Fall 2014



We live in a weird time. We’re able to communicate in real time with a stranger across the globe, yet we often feel like no one knows us. We share our photos, our locations, our likes and dislikes, our brutal honesty and our deepest fears with hundreds of people daily, and still it’s hard to fight the feeling that we’re all alone.
This semester in youth ministry we’ll be talking about the sacraments. I don’t know what your experience of sacraments have been; maybe they seem like great moments of grace or maybe they just feel like hoops we have to jump through to keep our parents happy.
The reality is that the sacraments are 7 opportunities where we can  reconnect with God in a personal and privileged way. In the Sacraments, we find that we are seen, heard, known, and loved more than we could imagine.
After all, isn’t this what the whole world is after?
Come join us for Sunday Night Live this semester.
Reconnect with God.
Connect with old and new friends.
Reconnect with hope.


Prudence in an Imprudent World

In our media-saturated, easy-going, say-what-I-want world, it can be so easy to forget to guard our words and actions.  As some of our peers are using foul language and sleeping way past Mass on Sunday, it’s so important to remember that the Lord calls us on to something with not just earthly benefits, but heavenly rewards.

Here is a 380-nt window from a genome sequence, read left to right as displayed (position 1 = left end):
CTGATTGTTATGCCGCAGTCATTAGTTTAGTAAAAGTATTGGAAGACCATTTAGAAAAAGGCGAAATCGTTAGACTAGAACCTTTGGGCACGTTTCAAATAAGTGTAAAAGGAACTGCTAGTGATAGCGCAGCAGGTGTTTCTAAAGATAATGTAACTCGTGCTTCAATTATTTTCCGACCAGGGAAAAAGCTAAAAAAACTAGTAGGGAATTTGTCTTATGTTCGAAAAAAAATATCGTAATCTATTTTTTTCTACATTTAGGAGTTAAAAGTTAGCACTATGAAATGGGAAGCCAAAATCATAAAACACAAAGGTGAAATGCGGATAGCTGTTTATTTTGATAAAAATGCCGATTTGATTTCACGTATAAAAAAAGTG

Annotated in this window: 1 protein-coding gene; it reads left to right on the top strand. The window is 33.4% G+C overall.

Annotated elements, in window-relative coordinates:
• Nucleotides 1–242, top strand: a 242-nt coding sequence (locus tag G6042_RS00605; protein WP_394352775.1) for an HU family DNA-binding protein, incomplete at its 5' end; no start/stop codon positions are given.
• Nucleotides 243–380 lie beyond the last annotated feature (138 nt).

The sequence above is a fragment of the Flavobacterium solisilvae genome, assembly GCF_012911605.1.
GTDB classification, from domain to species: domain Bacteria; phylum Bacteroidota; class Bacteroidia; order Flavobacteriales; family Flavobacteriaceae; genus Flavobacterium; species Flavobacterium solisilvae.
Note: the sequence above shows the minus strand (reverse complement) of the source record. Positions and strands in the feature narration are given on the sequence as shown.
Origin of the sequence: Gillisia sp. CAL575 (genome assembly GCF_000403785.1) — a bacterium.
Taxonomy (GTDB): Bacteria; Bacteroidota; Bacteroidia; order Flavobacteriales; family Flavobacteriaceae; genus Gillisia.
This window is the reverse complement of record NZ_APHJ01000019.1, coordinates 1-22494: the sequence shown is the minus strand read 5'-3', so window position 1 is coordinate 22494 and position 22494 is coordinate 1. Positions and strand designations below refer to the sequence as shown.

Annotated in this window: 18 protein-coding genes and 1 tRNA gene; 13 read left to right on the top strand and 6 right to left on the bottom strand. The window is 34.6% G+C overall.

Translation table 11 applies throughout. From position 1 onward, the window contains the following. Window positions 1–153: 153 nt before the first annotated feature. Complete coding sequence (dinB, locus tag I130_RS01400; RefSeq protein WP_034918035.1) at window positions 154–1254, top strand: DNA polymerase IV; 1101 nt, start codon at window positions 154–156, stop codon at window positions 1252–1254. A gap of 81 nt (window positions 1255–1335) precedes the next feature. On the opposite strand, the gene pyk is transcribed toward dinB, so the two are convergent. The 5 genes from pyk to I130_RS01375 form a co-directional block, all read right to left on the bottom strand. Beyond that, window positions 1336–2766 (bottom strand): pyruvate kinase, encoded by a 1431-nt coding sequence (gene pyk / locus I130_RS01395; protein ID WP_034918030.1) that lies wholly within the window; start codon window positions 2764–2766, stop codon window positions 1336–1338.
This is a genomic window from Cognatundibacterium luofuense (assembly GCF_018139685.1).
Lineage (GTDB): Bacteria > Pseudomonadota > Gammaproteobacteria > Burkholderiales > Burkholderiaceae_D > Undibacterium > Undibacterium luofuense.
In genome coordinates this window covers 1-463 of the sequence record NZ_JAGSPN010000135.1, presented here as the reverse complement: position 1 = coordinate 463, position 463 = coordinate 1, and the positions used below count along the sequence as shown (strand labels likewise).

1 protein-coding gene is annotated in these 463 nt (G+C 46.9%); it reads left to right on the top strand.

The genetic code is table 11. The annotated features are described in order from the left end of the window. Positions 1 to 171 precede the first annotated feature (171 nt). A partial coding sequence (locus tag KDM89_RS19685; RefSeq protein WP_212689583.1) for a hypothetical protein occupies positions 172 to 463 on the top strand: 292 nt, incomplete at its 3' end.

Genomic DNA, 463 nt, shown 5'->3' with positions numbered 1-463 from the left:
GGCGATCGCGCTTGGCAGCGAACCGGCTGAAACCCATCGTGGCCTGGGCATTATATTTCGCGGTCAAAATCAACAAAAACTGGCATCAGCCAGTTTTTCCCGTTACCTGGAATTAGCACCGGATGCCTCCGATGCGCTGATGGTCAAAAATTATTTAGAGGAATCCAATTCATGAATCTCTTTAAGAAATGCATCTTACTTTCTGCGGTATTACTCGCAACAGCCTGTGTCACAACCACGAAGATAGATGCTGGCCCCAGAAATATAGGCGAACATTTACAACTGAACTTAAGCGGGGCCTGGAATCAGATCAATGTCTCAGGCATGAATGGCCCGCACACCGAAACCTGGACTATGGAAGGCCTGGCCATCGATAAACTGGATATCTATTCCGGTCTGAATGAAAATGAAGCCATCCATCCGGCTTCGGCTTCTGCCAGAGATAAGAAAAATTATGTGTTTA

The Church gives us the four cardinal virtues to help us along in our quest for holiness.  The cardinal virtues are Prudence, Justice, Temperance, and Fortitude.  They are the four virtues on which every single other virtue is “hinged”, we could say.  Prudence, we could say, helps set us up for success with the other three.

St. Thomas Aquinas, one of the most brilliant Catholic minds of all time, says that prudence is “right reason in action”.  Prudence helps us to decide what is right, and then to do it.

Every day, we are called to be prudent.  We may make the decision to get up an hour earlier to get to Sunday Mass.  Maybe we’ll have to walk away from a conversation where others are tearing people down.  Or maybe, like I had to do this last weekend, we’ll have to choose to fulfill a task we’ve committed to doing instead of attending a niece’s soccer tournament.

You see, prudence doesn’t only help us in our spiritual lives, but in our daily lives with our family or in school as well.  Prudence tells you that it wouldn’t be good to eat a whole box of cookies, or to sit in the middle of the road at night.

 Or the one I have the most difficult time with: not leaving paper-writing to the night before a big assignment is due!

So what are the best ways to grow in prudence?  Well, the first thing we need to do is to pray.  Use scripture to guide your prayer – Proverbs has lots of verses about being prudent in our speech.  It’s also important to surround ourselves with other people who are prudent – these people can be parents, priests, youth ministers, older siblings, or teachers,  to name a few.